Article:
NEW YORK — Forget the 12 drummers drumming — as part of the holiday celebration at its flagship 59th Street store here, Bloomingdale’s has 12 ABB robots. The robots are the focus of three of Bloomingdale’s iconic holiday window displays at Lexingtono and Third Avenues. ABB said the interactive displays demonstrate the potential for technology to “revolutionize visual merchandising and make the retail experience more dynamic and whimsical.”
ABB and long-time creative partner andyRobot said they have used human-robot interaction at Bloomingdale’s to engage shoppers through a unique visual experience and to explore how robotics technologies could be applied in a retail environment.
12 robots entertaining at Bloomingdale’s
In one window, four ABB robots work together to create an autonomous Christmas tree decorating display. Two floor-mounted and two ceiling-mounted IRB 120 robots coordinate their movements to pass 20 gold ornaments to each other, placing them on the branches, before stripping the tree and starting the 30-minute process again.
A festive orchestra of four ABB IRB 1200 robots play brass shakers, a tambourine, a concert chime and a futuristic digital xylophone to entertain shoppers with a range of Christmas carols.
Visitors to Bloomingdales can interact with the robot performers from the street and choose from three holiday classics: “Deck the Halls,” “Jingle Bells,” and “We Wish You a Merry Christmas.”
Meanwhile, pressing a button on the window takes a picture of the visitors which appears on a video monitor behind the robot band inside the window display.
It wouldn’t be a holiday celebration without karaoke, so the third display is a RoboScreen Christmas Carol Karaoke window. Shoppers can select from a range of holiday songs, with the lyrics appearing on three moving 38-in. graphical screens attached to the arms of three IRB 120 robots.
RoboScreens, patented by robot animator andyRobot, bring highly coordinated six-axis motion to video displays, said ABB. Assembling in various formations, when together RoboScreens can display one large cohesive video or image, and when apart they can display individual, synchronized images that virtually jump from screen to screen. This creates a highly engaging and dynamic viewer experience which, in this case, inspires window shoppers on the street to participate in the festive singalong.
Andy Flessas, a.k.a. andyRobot, is an American robotics designer, computer animator and proprietor of the company Robotic Arts. He invented the RoboScreen, a robotically controlled video display, and is the author of RobotAnimator software.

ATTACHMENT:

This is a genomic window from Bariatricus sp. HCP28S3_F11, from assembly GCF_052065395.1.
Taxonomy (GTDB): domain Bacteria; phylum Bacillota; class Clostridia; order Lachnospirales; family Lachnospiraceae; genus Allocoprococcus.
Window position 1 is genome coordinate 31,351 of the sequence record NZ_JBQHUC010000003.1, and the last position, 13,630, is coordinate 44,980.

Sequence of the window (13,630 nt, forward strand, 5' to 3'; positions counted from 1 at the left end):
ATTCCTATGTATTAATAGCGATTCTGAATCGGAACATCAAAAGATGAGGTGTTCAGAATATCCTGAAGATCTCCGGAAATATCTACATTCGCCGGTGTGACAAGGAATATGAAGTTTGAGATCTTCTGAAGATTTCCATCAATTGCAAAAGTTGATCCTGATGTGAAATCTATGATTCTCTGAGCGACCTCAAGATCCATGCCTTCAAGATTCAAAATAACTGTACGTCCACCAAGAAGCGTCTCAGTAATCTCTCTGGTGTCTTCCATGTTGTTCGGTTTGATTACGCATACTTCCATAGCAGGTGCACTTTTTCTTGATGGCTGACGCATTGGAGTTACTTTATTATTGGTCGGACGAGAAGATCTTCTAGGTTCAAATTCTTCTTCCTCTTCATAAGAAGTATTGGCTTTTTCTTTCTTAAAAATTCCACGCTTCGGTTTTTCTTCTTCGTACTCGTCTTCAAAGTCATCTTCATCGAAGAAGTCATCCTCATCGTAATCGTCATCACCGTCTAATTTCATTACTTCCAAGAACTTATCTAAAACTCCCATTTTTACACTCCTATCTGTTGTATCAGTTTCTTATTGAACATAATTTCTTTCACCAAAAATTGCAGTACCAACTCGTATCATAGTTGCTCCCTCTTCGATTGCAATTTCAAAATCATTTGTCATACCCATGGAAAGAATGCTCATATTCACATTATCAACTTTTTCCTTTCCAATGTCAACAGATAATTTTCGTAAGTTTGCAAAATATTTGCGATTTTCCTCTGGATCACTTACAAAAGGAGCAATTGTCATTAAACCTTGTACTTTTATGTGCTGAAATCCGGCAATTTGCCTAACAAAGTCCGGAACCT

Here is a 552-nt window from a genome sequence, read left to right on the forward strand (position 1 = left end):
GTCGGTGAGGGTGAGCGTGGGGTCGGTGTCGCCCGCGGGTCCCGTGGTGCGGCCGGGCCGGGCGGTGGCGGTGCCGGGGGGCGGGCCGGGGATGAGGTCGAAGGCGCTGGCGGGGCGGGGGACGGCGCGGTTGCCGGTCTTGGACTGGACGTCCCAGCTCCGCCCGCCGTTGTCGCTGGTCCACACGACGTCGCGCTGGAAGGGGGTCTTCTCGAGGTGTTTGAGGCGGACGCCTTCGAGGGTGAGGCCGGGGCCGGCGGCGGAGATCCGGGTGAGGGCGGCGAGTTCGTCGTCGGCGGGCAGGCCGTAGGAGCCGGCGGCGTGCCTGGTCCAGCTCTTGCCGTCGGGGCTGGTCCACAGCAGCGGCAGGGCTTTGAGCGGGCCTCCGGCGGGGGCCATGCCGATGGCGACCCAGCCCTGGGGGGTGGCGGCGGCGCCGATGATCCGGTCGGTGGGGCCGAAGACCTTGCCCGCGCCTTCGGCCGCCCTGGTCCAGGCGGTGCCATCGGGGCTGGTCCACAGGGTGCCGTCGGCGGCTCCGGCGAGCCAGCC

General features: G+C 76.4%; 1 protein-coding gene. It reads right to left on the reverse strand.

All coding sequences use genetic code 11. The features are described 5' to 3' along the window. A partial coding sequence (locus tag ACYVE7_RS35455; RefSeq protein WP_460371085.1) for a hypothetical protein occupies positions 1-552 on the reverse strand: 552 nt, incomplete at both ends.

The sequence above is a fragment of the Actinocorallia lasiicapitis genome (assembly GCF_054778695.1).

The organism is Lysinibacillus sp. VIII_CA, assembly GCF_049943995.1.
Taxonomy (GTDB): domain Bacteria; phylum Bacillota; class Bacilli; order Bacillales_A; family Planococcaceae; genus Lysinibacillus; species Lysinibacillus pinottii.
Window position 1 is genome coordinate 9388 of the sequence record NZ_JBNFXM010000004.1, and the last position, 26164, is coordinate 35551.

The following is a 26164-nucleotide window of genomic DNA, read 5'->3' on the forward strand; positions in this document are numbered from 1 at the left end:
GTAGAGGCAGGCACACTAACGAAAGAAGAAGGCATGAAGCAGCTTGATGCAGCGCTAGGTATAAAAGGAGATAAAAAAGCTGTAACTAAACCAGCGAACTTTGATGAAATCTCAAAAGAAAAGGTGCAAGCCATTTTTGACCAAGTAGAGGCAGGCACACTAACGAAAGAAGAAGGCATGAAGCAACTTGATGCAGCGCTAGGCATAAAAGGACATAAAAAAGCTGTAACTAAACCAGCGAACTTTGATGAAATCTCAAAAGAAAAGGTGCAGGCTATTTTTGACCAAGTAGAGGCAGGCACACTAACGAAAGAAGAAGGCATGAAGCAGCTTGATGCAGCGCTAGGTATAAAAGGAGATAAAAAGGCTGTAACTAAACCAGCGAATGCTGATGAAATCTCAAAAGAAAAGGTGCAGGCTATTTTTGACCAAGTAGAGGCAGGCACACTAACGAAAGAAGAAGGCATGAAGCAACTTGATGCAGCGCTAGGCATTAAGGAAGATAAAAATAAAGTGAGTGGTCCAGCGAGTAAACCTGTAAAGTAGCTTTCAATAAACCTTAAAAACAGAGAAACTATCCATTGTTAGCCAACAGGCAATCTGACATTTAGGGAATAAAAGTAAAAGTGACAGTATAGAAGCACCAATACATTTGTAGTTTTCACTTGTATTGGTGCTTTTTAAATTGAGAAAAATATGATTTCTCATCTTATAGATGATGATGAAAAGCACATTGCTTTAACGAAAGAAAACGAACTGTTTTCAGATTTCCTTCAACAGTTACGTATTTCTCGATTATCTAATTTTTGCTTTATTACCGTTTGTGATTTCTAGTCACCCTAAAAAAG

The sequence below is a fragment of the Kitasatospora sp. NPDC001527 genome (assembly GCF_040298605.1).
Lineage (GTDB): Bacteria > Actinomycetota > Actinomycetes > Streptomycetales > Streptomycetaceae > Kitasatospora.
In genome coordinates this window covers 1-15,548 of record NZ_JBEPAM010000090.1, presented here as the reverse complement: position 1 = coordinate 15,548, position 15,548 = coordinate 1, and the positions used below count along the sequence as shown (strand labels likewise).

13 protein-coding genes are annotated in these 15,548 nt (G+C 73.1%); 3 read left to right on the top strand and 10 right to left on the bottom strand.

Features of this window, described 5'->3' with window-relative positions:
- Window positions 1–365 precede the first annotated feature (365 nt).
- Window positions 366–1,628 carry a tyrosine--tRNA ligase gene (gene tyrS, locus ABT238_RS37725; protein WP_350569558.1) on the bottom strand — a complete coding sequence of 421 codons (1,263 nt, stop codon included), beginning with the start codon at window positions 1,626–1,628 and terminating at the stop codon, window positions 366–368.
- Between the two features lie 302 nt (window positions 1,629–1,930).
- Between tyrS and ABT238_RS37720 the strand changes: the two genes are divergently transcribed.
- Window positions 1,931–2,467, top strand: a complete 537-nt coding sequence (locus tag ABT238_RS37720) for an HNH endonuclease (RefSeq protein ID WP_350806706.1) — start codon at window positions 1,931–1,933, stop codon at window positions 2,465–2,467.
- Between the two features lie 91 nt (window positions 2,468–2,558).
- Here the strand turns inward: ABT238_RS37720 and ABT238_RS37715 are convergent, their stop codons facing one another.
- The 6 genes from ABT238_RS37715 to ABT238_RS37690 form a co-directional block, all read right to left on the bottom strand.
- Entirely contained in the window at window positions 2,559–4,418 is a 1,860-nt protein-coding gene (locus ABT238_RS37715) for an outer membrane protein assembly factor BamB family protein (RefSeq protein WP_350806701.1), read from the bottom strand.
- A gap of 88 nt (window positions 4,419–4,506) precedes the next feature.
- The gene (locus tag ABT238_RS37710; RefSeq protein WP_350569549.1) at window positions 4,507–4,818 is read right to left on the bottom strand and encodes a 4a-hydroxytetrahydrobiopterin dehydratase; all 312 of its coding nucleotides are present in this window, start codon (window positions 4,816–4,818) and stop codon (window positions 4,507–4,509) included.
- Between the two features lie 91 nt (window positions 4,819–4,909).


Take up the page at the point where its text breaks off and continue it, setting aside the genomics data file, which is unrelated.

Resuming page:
RobotAnimator is a plug-in for computer animation software Maya that allows robots to glide, sway and loop, among other stunts. Flessas began working with ABB Robotics in 1999, and since then he has developed robotics solutions for the artistic and entertainment industry all over the world.
YuMi cobot serves coffee
Inside Bloomingdales, ABB’s dual-arm collaborative YuMi robot demonstrates the latest Nespresso coffee experience serving shoppers a choice of coffee.
Designed to work safely alongside humans, customers can interact directly with YuMi to create a unique merchandising experience for Nespresso by allowing customers to see their new product in action.
With its precision and mobility, YuMi automates the entire brewing process, from handling and loading the selected drink pod, to serving the hot beverage and disposing of the used capsule for recycling.
“We are excited to be part of such an iconic celebration as shoppers in New York kick off the holiday season. As well as bringing some festive cheer to Bloomingdales’ customers, we are showcasing how robotics and automation technology could help revitalize the retail experience,” stated Marc Segura, ABB’s global head of service robotics. “Our demonstrations in Bloomingdales show how robotics can make visual merchandising more dynamic and engaging.
Knowing when they’re bad or good
All of the robots at Bloomingdale’s are being monitored 24 hours a day by the ABB team from its U.S. robotics headquarters in Auburn Hills, Mich., using ABB Ability Connected Services technology. The system remotely monitors and analyzes intelligence directly from the robots, allowing ABB technicians to identify and address potential issues that could lead to an unplanned stoppage before it occurs.
“In the future, retailers could use robotics to create innovative mediums to interact with customers, demonstrate products and engage at the point-of-sale with far more appeal and relevance than traditional static point-of-sale displays,” said Segura.
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